Links - to information on Cabbages General & History Most cabbages have small clusters of flowers on tall spindly or fleshy stems, but plant breeders, starting in Roman times, have coaxed some into producing huge densely packed flower heads which are highly edible when immature.[Broccoli; Brócolis americano (Brazil); Xi Nan Hua Cai (China, lit.It continued to be developed by growers to produce the large flower heads we know today.These heads are harvested and eaten well before maturity because they will open into yellow flowers and become mushy and bitter.Like other cabbages, broccoli is high in fiber, vitamin C, antioxidants and is suspected of significant anticancer benefits.[B. Brassica oleracea Group Italica] This leafy, small headed variety is probably similar to those known in Roman times.These were purchased from a specialty grower in Southern California who does a lot of business in greens.It was produced by the Sakata Seed Company of Yokohama, Japan, under the name "Aspabroc".It can easily be told from other thin stemmed varieties by it's almost total lack of leaves.(Update) One of my usual multi-ethnic markets has started selling this as "Brocolini" at a more reasonable 2014 US $1.33 per pound.In appearance similar to Broccoflower, this is an artificial, genetically engineered cross between sexually incompatible Cauliflower and Broccoli.[Brassica oleracea Group Botrytis] This cabbage grows a huge cluster of flower buds that never mature.Called the "curd", this cluster may be white, lime green or orange depending on variety and how it's grown.While cauliflower curd is sterile and will never produce seeds, a plant left to grow after the big flower head is cut will eventually develop side branches with viable flowers and seeds, which is how cauliflower is propagated.Selective breeding during Medieval and Renaissance times developed the heavy, pure white curd cauliflower we enjoy today.[Brassica oleracea Group Italica] It looks like a cauliflower but the ISHS says it's a broccoli (see under Romanesco).Although first reported from Italy in the 16th century, acceptance of this variety has been held back by a fierce dispute as to whether it is a broccoli or a cauliflower - but now the ISHS (International Society for Horticultural Science) has declared from extensive analysis that it is Cauliflower.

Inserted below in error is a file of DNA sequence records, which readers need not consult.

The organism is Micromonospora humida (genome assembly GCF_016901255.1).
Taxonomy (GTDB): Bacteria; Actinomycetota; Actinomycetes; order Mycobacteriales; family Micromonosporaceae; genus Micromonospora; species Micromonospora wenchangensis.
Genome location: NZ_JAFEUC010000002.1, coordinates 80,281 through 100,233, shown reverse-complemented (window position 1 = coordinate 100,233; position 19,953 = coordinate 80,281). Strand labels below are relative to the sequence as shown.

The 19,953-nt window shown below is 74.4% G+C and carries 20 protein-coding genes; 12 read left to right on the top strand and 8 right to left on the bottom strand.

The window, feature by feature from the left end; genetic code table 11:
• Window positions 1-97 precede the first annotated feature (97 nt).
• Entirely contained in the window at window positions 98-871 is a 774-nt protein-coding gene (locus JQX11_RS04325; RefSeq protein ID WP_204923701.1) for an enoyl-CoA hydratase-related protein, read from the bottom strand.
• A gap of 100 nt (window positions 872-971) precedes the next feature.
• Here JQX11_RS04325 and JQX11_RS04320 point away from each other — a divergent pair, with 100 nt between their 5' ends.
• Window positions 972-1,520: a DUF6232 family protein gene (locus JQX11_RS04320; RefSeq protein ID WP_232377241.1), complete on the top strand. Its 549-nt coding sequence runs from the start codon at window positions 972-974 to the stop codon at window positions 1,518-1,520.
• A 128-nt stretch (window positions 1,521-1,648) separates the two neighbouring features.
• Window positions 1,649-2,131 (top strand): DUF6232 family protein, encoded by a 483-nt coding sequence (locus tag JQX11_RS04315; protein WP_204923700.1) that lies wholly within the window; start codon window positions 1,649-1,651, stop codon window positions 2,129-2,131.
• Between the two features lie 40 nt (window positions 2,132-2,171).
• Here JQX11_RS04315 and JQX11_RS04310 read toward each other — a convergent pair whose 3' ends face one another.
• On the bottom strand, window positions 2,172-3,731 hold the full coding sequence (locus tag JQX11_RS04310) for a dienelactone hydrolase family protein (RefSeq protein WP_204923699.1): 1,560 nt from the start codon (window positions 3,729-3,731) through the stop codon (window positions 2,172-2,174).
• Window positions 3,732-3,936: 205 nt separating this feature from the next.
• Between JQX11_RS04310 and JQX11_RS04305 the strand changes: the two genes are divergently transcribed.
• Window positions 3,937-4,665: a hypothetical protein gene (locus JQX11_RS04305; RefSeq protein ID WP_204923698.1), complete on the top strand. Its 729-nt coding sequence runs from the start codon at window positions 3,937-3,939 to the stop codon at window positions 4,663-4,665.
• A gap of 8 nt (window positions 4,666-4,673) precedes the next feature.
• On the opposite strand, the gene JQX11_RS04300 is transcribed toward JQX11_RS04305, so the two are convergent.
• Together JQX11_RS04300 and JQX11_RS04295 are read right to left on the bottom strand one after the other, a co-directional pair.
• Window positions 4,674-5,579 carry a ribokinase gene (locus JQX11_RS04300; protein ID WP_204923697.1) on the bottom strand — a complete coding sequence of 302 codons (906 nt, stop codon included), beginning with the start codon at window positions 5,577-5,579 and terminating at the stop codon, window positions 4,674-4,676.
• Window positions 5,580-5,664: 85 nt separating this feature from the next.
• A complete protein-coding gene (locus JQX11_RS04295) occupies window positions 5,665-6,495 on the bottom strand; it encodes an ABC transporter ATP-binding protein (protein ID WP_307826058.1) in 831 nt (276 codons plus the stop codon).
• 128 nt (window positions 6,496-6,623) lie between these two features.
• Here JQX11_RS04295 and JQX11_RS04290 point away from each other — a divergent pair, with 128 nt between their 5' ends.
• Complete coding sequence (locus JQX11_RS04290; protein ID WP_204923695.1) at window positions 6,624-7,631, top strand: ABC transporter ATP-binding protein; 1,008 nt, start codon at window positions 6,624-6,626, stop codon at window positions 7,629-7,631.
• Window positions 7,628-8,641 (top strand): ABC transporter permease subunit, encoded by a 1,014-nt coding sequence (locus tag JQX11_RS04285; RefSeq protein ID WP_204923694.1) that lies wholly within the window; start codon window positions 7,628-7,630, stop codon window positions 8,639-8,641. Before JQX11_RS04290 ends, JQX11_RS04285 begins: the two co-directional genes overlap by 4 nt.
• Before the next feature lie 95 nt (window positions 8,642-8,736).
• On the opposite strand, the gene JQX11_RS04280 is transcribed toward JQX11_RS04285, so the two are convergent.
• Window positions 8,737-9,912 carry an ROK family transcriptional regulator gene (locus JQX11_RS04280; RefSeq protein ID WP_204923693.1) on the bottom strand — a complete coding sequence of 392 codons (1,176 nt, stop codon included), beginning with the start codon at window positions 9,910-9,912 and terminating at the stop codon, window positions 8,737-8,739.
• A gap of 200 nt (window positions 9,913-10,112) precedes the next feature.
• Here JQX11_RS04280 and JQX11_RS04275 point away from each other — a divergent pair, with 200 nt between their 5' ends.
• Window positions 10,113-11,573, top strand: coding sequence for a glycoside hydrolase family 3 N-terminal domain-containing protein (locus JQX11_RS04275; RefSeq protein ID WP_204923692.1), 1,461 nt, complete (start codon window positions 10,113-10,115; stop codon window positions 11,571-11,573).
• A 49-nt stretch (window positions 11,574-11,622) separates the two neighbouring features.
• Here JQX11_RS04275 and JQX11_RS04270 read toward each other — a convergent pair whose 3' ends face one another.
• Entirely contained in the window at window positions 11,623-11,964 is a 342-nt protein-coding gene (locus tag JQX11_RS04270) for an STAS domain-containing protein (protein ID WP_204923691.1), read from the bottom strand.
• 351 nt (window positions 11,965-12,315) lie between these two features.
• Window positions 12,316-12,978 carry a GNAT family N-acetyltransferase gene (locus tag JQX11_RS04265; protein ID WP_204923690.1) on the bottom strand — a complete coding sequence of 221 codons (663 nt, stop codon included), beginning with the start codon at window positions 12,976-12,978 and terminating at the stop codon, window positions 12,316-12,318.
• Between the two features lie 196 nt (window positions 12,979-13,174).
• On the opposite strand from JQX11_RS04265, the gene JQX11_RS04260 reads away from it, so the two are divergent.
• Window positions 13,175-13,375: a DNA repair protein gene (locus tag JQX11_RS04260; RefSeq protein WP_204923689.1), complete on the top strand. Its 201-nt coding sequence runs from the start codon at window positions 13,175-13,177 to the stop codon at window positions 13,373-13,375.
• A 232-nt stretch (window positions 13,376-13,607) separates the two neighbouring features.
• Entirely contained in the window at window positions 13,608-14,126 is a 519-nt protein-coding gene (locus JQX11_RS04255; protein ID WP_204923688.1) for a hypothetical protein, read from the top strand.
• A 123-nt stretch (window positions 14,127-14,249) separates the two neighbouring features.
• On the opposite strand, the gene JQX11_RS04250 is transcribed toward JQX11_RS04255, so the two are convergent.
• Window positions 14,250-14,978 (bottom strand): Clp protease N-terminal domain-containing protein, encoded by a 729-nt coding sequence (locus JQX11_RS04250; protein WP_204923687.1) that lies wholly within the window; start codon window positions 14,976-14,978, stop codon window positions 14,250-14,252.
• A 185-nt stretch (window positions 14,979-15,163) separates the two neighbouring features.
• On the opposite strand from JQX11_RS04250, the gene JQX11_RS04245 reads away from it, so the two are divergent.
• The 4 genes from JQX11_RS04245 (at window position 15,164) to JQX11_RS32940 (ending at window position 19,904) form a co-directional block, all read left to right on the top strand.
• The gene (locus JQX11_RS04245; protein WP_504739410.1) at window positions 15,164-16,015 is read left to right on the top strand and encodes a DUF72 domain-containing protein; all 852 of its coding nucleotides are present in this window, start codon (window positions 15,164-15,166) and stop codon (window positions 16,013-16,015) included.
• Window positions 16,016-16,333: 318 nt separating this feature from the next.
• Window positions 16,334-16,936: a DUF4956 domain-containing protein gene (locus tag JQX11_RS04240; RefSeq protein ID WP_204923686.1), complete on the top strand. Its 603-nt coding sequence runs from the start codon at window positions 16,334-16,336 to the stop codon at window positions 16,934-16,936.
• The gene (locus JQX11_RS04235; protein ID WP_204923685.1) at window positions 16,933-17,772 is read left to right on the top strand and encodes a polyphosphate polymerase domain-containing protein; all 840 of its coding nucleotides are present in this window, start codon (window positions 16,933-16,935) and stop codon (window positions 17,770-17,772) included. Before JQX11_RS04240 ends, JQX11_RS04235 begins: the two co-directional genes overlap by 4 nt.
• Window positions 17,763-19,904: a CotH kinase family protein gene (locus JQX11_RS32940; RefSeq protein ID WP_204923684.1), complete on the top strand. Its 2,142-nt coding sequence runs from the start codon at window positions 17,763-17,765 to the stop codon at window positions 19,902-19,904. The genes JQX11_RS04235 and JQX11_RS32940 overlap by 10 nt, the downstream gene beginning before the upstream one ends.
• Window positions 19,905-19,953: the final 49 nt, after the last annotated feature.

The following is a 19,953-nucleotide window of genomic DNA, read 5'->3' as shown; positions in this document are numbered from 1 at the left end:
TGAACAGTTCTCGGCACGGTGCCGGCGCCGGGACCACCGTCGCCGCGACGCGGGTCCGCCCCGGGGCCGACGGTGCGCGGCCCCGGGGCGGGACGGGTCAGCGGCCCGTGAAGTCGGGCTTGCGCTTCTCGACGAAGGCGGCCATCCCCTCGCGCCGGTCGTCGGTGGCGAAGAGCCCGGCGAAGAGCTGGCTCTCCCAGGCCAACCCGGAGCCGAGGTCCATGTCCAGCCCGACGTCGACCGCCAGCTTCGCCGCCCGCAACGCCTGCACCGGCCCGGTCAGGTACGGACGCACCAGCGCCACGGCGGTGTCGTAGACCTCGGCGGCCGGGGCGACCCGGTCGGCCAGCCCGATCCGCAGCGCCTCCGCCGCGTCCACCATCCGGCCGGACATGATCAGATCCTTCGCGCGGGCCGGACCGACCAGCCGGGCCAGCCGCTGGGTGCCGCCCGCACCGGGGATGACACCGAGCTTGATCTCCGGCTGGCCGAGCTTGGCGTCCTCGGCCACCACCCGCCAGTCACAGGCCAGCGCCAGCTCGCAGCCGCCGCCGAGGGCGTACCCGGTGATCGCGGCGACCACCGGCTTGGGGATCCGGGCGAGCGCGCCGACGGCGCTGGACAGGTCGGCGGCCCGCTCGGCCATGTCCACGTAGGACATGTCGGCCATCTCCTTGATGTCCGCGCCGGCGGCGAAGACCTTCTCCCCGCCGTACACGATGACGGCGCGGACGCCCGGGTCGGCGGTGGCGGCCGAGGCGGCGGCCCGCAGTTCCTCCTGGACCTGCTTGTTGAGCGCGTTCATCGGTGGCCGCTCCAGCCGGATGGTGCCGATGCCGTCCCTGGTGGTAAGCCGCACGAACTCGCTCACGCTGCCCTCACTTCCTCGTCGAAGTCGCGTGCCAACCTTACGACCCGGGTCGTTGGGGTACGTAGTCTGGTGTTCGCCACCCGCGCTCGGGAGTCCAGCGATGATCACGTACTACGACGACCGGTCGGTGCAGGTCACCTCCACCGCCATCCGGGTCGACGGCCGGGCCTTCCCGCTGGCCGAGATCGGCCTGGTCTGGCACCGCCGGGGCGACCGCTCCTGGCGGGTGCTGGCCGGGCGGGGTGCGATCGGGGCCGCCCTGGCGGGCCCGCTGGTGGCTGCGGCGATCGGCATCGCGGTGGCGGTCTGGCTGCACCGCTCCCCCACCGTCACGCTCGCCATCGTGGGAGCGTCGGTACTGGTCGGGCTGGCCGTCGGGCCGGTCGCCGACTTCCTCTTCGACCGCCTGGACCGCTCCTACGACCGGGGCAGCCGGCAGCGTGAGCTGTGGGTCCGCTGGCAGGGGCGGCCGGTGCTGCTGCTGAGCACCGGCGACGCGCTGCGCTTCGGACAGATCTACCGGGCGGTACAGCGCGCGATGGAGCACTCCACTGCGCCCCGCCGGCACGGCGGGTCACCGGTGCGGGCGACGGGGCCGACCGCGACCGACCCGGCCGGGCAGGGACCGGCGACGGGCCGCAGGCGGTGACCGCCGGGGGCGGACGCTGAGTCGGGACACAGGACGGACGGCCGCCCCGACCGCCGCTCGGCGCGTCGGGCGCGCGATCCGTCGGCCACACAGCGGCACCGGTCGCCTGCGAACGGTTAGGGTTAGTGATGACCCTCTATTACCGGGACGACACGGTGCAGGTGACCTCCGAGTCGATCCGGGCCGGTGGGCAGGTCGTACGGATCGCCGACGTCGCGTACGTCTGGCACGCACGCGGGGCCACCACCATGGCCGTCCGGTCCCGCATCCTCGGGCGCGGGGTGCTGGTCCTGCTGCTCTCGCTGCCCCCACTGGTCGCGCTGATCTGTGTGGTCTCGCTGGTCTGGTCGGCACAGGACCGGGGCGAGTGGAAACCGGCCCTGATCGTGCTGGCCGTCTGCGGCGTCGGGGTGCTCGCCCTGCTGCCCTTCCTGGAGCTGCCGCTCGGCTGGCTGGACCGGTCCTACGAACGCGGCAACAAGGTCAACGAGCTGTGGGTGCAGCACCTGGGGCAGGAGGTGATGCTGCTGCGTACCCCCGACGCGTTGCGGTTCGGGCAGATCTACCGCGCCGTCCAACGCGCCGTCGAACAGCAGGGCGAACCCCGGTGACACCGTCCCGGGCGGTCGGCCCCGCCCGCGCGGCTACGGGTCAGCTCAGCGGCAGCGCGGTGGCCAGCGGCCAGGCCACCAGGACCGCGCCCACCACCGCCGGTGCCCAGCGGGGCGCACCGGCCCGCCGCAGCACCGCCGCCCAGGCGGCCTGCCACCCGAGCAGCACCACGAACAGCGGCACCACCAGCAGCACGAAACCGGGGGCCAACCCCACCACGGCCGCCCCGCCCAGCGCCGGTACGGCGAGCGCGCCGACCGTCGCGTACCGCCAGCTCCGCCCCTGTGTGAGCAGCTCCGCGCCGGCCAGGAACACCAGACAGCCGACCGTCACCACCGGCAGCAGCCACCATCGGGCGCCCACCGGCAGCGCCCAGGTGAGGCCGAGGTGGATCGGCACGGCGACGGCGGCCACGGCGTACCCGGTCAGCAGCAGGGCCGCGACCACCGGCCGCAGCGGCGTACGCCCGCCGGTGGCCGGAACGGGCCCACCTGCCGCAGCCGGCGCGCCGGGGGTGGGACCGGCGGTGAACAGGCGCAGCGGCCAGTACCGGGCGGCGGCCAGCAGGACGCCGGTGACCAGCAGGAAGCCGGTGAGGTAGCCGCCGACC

That's Not Trash, That's Dinner
She particularly relishes the strange shoots that emerge when a garden has bolted from too much heat: cilantro flowers, broccoli seed pods and tough lettuces that cry out for creamy, rich dressings and bacon-fat vinaigrettes.Last summer he harvested a crop of green strawberries, curing them in salt and sugar so he could serve them as dessert with soft drifts of whipped cream, cucumbers and marshmallow. .
Kale, Kalette or other brassicas seed pods
I tasted one and the flavor in my opinion is better than the leafy green part. .
An Introduction to the Mustard/Cabbage/Brassica Family for